The investigations described below suggest that investigators of possible mucormycosis outbreaks should consider a comprehensive evaluation of hospital linen washing, transportation, storage and use, from the laundry facility to the patient. Fungal outbreaks from linen have been attributed to contamination of laundered textiles at off-site laundries, during transportation, and during storage in hospitals [94]. An investigation of five fatal cases of cutaneous mucormycosis, three with Rhizopus delemar, at a children’s hospital over 11 months found that clean linens and clean linen delivery bins from the off-site laundry were contaminated with the same species [17]. The children were in different units of the hospital served by different air handlers and shared few common products or procedures, leading investigators to focus on linen as a potential source.
In another investigation of skin and soft tissue infections that began in the axillae of four immunocompromised patients on the same unit, the facility recovered Rhizopus spp. from multiple laundry carts. The outbreak stopped when the hospital changed its practice from cleaning carts only when they were soiled to a routine cleaning schedule, as recommended by the Healthcare Laundry Accreditation Council [59].
Another hospital found widespread contamination of hospital linen after six patients in less than two months had infections with Rhizopus microsporus [18]. Two infections were cutaneous, three were pulmonary, and one was both cutaneous and pulmonary. The investigators cultured mucormycetes from 12% of laundered linens at the hospital, with no mucormycetes cultured from linens at control hospitals. An inspection of the hospital’s laundry contractor found poor ventilation, warm and humid indoor air, and thick layers of dust on surfaces, suggesting that the linens may have become contaminated after washing. Investigators suggested that the patients’ close proximity to bed linen and clothing could cause both cutaneous infections by direct contact with contaminated linen and pulmonary infection through inhalation of spores.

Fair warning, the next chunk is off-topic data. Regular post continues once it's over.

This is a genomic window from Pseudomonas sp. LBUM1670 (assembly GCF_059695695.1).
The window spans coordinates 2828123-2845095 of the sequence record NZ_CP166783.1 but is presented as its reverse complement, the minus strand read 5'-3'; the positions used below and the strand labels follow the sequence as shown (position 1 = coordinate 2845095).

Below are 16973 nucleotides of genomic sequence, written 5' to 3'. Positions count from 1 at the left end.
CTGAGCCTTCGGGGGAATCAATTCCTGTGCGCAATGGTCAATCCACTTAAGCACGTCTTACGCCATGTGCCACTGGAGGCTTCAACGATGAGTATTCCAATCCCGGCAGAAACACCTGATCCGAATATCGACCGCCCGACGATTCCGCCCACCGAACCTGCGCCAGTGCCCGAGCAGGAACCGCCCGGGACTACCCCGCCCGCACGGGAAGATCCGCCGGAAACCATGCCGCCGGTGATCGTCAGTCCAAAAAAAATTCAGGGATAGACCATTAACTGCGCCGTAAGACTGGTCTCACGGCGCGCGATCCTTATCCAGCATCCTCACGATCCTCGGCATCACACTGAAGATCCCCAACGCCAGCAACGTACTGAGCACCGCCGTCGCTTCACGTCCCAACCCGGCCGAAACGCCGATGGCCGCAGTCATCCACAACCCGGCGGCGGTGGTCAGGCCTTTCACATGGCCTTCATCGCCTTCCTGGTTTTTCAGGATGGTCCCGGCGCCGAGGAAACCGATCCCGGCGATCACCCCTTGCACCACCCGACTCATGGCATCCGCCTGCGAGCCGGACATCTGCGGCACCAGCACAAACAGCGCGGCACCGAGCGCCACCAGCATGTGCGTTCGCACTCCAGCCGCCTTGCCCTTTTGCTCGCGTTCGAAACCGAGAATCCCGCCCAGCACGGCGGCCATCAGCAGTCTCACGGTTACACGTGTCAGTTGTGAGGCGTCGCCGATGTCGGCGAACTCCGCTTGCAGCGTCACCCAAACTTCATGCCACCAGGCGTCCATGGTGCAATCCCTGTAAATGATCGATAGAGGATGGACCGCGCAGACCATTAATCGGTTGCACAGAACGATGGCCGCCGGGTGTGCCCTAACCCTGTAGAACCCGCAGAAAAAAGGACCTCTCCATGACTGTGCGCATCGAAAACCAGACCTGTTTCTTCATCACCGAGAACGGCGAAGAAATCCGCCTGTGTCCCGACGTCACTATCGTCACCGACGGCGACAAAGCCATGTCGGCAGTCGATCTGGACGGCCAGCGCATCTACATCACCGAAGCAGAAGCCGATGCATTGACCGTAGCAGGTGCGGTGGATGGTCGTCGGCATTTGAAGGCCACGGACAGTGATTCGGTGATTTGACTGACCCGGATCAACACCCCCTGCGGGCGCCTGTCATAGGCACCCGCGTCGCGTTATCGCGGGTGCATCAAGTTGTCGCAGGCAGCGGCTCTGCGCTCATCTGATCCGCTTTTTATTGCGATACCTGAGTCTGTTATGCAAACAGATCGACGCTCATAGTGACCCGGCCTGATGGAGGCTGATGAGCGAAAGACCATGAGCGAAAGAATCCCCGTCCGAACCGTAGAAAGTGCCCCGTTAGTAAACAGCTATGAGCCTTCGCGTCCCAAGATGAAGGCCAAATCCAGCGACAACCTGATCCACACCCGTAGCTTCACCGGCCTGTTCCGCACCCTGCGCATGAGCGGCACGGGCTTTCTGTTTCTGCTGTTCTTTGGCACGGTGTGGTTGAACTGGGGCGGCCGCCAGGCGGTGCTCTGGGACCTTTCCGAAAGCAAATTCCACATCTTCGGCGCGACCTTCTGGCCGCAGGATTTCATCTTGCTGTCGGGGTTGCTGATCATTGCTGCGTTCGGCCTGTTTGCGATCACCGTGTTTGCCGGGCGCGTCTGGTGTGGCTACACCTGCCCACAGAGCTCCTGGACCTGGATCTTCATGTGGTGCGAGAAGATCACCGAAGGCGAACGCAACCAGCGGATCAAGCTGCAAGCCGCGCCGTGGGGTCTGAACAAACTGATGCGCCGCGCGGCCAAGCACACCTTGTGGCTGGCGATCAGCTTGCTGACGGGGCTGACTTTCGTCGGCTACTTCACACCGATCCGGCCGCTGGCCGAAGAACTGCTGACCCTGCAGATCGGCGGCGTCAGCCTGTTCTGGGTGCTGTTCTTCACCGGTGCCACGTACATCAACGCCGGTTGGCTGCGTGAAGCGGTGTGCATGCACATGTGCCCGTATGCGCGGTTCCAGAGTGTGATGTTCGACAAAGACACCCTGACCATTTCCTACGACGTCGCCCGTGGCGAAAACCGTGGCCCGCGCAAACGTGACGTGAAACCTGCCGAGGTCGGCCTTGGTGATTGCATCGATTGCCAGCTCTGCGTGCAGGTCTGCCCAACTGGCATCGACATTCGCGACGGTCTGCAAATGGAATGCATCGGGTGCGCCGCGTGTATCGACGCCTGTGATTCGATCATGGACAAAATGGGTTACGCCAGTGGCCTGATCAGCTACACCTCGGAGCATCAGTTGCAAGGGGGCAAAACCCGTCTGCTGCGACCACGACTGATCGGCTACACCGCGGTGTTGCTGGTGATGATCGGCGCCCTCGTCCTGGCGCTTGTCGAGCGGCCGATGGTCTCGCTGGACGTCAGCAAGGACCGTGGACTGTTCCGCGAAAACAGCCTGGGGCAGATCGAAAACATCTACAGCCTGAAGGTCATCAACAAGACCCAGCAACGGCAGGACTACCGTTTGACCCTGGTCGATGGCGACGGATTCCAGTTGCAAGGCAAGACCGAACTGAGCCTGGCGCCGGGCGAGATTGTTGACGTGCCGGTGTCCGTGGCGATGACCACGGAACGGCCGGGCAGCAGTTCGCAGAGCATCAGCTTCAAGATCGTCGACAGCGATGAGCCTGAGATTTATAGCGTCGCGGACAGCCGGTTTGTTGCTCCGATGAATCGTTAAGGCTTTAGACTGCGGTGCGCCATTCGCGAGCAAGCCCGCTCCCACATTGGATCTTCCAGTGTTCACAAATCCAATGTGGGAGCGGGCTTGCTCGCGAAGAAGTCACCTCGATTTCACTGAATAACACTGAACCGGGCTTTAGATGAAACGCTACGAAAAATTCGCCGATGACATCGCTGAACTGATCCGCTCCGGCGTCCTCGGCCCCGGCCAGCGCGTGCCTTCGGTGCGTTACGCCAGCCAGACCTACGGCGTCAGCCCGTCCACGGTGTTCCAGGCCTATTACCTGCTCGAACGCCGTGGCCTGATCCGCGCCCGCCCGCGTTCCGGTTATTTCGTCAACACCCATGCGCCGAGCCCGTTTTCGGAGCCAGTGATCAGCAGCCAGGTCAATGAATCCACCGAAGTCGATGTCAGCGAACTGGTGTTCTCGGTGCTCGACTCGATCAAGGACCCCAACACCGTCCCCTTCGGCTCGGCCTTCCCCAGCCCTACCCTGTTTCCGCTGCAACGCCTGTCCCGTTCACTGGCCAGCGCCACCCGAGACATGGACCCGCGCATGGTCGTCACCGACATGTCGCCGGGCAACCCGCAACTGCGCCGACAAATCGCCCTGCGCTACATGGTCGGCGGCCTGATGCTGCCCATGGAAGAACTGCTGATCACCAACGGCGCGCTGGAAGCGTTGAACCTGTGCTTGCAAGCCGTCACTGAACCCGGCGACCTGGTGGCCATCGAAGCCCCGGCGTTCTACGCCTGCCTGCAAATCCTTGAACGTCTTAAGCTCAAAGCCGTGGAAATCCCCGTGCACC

In response to a mucormycosis outbreak where linens were one suspected source, investigators conducted an audit of 15 transplant and cancer hospitals and found seven (47%) centers had freshly laundered healthcare linens contaminated with mucormycetes. Three (20%) of the 15 centers failed to meet hygienically clean standards for mucormycetes [95]. In total, 14% of healthcare linens were found to have mucormycetes. Visibly soiled linens or carts, higher maximum temperatures, and relative humidity near laundry were associated with contamination found by sampling. The investigators did not have clinical data on fungal infections at the participating hospitals, so were unable to assess whether contamination found by sampling was associated with higher risks of patient infections.